David Cameron
A preoccupied David Cameron may have done a good job short term, but long term his decision today maybe harmful. Reuters

The prime minister's decision today to pull Britain to the point of EU departure, may have won a few hearts in the mean time, but the decision to "look after the interests of Britain" may have seriously damaged the UK's long term economy.

David Cameron will head home this evening to hugs and smiles from his back benchers, including the Mayor of London Boris Johnson who said that "the prime minister played a blinder" during the Brussels summit.

There is every possibility that he did. Britain will no longer be involved in with discussions of the euro and that awful headache it has received over the past 18 months, he has safeguarded the City and the financial sector in Britain's interests and he has prevented the UK taxpayer from putting any money into the "firewall" fund.

These are all short term gains for Cameron, and as the euro crisis roles on, he may well be vindicated by all quarters. Again, there is every chance of this happening. Countries, including Ireland, have already made noises of ratifying the treaty via a referendum. Three non-eurozone countries won't sign up to the treaty without parliament support. What is more, there is no guarantee that the measures of this new treaty will work. Again, the detail is lacking from any of the plans, and what could come from this "integrated eurozone" is an undemocratic state where national governments become void.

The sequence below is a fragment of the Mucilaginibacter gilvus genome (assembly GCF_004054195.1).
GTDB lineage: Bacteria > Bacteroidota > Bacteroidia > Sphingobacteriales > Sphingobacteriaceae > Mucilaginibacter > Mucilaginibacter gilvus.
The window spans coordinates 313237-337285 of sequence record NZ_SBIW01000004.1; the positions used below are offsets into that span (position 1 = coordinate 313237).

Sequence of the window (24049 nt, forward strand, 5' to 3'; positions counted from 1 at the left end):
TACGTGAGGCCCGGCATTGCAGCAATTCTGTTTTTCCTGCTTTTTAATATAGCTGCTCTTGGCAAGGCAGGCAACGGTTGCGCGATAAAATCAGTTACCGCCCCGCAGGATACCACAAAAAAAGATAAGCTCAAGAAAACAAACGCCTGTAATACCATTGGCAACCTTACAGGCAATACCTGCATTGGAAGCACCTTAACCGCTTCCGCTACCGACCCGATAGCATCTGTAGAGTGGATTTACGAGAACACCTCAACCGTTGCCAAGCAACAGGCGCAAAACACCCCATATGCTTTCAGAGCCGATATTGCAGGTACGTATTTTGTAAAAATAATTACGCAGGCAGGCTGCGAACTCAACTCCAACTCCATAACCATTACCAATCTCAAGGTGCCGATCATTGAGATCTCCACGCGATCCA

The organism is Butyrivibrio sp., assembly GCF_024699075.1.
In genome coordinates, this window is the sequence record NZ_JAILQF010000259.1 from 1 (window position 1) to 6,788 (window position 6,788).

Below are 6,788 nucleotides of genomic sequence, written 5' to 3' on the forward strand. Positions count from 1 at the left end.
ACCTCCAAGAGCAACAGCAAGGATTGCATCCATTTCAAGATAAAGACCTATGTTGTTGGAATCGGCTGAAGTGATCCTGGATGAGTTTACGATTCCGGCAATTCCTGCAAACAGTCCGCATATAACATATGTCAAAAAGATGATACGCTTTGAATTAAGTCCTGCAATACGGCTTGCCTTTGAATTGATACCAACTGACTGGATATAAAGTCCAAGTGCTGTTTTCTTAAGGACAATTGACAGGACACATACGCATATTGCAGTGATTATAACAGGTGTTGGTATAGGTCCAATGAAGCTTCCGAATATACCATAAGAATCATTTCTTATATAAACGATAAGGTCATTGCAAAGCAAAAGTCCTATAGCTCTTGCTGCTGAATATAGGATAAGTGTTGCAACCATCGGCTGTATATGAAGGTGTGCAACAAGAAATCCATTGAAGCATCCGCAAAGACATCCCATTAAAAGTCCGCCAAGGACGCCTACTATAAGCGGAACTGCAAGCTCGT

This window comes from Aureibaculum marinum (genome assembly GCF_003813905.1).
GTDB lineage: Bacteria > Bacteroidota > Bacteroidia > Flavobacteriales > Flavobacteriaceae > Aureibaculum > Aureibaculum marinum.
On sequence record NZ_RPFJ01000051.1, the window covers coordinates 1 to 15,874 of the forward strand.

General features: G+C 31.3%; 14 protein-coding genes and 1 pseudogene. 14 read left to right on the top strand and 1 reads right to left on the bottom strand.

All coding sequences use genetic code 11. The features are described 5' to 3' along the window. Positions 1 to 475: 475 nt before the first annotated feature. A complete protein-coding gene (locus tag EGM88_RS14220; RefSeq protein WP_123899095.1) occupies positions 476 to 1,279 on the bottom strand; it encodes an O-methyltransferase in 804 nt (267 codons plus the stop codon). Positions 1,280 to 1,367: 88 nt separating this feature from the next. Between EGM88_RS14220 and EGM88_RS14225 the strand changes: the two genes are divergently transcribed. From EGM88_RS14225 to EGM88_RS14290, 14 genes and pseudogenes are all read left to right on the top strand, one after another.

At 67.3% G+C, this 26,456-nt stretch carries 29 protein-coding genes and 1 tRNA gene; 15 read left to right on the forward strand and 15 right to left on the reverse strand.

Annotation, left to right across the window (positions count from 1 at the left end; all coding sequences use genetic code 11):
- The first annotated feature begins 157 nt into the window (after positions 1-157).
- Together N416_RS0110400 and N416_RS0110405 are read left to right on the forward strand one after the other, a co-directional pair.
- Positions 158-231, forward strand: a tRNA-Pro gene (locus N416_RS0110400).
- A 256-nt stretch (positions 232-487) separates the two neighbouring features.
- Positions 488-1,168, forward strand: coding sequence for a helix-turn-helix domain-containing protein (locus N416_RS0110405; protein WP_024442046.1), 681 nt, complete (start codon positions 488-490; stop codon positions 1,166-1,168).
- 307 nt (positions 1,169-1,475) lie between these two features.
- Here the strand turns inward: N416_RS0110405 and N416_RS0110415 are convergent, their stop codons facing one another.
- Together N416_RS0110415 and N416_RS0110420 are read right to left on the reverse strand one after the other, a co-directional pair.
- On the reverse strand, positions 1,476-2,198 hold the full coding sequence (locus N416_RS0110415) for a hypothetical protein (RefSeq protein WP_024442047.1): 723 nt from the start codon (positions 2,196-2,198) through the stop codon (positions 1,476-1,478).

If this happens, Britain and Cameron will watch from the touchline and be entirely vindicated by their success at this summit.

But as history has taught us countries, most notably Germany, have come back from the brink of economic disaster to absolute stability and growth.

If the eurozone does succeed and the euro succeed with it, there is every chance Britain will be frozen out and "isolated" by the fiscal and monetary policy made by the 26 (and growing) countries of the EU. Britain may be shut out of a magnet of trade and growth, which would put the UK and the prime minister on the back foot. To be a part of the new treaty, could have meant a short term gamble, for a long term gain.

As the political dust settles on the last summit of 2011, a year that began with Greece, Spain and Ireland floundering and Italy on the point of collapse, it has ended with the UK effectively leaving the EU for good.